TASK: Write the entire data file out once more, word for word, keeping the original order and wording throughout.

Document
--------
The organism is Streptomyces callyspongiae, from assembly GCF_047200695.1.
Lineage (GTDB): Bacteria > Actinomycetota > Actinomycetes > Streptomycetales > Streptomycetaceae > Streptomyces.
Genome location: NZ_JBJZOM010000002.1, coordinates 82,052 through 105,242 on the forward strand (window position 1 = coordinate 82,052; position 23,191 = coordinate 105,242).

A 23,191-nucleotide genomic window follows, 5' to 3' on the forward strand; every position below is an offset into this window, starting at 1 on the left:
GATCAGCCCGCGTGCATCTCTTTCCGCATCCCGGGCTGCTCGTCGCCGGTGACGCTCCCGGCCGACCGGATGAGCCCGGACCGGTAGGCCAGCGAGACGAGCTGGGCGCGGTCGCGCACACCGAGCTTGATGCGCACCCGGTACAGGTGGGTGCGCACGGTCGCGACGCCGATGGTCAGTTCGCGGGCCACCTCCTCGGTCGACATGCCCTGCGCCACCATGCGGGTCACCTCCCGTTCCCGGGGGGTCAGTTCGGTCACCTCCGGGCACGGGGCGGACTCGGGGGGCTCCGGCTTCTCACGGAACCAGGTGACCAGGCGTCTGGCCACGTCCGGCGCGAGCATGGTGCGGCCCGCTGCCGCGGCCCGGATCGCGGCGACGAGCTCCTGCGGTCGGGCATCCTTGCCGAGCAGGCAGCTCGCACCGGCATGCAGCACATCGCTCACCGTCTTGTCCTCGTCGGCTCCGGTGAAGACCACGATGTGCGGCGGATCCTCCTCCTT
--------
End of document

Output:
The organism is Streptomyces callyspongiae, from assembly GCF_047200695.1.
Lineage (GTDB): Bacteria > Actinomycetota > Actinomycetes > Streptomycetales > Streptomycetaceae > Streptomyces.
Genome location: NZ_JBJZOM010000002.1, coordinates 82,052 through 105,242 on the forward strand (window position 1 = coordinate 82,052; position 23,191 = coordinate 105,242).

A 23,191-nucleotide genomic window follows, 5' to 3' on the forward strand; every position below is an offset into this window, starting at 1 on the left:
GATCAGCCCGCGTGCATCTCTTTCCGCATCCCGGGCTGCTCGTCGCCGGTGACGCTCCCGGCCGACCGGATGAGCCCGGACCGGTAGGCCAGCGAGACGAGCTGGGCGCGGTCGCGCACACCGAGCTTGATGCGCACCCGGTACAGGTGGGTGCGCACGGTCGCGACGCCGATGGTCAGTTCGCGGGCCACCTCCTCGGTCGACATGCCCTGCGCCACCATGCGGGTCACCTCCCGTTCCCGGGGGGTCAGTTCGGTCACCTCCGGGCACGGGGCGGACTCGGGGGGCTCCGGCTTCTCACGGAACCAGGTGACCAGGCGTCTGGCCACGTCCGGCGCGAGCATGGTGCGGCCCGCTGCCGCGGCCCGGATCGCGGCGACGAGCTCCTGCGGTCGGGCATCCTTGCCGAGCAGGCAGCTCGCACCGGCATGCAGCACATCGCTCACCGTCTTGTCCTCGTCGGCTCCGGTGAAGACCACGATGTGCGGCGGATCCTCCTCCTT